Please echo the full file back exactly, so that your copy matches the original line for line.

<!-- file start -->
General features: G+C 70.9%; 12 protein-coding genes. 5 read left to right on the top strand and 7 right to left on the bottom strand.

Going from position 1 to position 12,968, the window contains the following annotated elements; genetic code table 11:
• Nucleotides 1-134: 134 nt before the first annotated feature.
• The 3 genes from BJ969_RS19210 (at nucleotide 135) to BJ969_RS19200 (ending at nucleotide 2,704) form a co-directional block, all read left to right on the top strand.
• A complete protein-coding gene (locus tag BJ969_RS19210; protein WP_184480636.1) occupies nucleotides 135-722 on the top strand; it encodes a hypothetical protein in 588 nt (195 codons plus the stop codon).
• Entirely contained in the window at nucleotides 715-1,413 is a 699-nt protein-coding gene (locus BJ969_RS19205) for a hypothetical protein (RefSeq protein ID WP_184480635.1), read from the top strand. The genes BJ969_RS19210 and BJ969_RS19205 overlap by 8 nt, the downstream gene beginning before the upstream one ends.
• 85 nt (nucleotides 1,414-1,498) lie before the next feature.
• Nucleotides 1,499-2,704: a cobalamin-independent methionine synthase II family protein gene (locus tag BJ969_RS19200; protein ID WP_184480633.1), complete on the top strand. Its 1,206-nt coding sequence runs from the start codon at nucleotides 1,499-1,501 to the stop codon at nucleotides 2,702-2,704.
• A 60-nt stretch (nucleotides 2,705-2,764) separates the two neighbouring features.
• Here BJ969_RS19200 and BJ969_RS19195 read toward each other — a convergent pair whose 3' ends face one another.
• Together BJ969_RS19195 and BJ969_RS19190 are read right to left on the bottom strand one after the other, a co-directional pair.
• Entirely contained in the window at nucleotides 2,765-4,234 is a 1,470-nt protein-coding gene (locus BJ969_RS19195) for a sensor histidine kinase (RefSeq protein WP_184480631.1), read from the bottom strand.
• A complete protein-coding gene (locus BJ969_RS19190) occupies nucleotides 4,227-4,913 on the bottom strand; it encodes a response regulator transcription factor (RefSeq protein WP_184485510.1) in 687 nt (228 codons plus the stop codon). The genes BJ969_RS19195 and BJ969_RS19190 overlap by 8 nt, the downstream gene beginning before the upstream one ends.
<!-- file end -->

General features: G+C 70.9%; 12 protein-coding genes. 5 read left to right on the top strand and 7 right to left on the bottom strand.

Going from position 1 to position 12,968, the window contains the following annotated elements; genetic code table 11:
• Nucleotides 1-134: 134 nt before the first annotated feature.
• The 3 genes from BJ969_RS19210 (at nucleotide 135) to BJ969_RS19200 (ending at nucleotide 2,704) form a co-directional block, all read left to right on the top strand.
• A complete protein-coding gene (locus tag BJ969_RS19210; protein WP_184480636.1) occupies nucleotides 135-722 on the top strand; it encodes a hypothetical protein in 588 nt (195 codons plus the stop codon).
• Entirely contained in the window at nucleotides 715-1,413 is a 699-nt protein-coding gene (locus BJ969_RS19205) for a hypothetical protein (RefSeq protein ID WP_184480635.1), read from the top strand. The genes BJ969_RS19210 and BJ969_RS19205 overlap by 8 nt, the downstream gene beginning before the upstream one ends.
• 85 nt (nucleotides 1,414-1,498) lie before the next feature.
• Nucleotides 1,499-2,704: a cobalamin-independent methionine synthase II family protein gene (locus tag BJ969_RS19200; protein ID WP_184480633.1), complete on the top strand. Its 1,206-nt coding sequence runs from the start codon at nucleotides 1,499-1,501 to the stop codon at nucleotides 2,702-2,704.
• A 60-nt stretch (nucleotides 2,705-2,764) separates the two neighbouring features.
• Here BJ969_RS19200 and BJ969_RS19195 read toward each other — a convergent pair whose 3' ends face one another.
• Together BJ969_RS19195 and BJ969_RS19190 are read right to left on the bottom strand one after the other, a co-directional pair.
• Entirely contained in the window at nucleotides 2,765-4,234 is a 1,470-nt protein-coding gene (locus BJ969_RS19195) for a sensor histidine kinase (RefSeq protein WP_184480631.1), read from the bottom strand.
• A complete protein-coding gene (locus BJ969_RS19190) occupies nucleotides 4,227-4,913 on the bottom strand; it encodes a response regulator transcription factor (RefSeq protein WP_184485510.1) in 687 nt (228 codons plus the stop codon). The genes BJ969_RS19195 and BJ969_RS19190 overlap by 8 nt, the downstream gene beginning before the upstream one ends.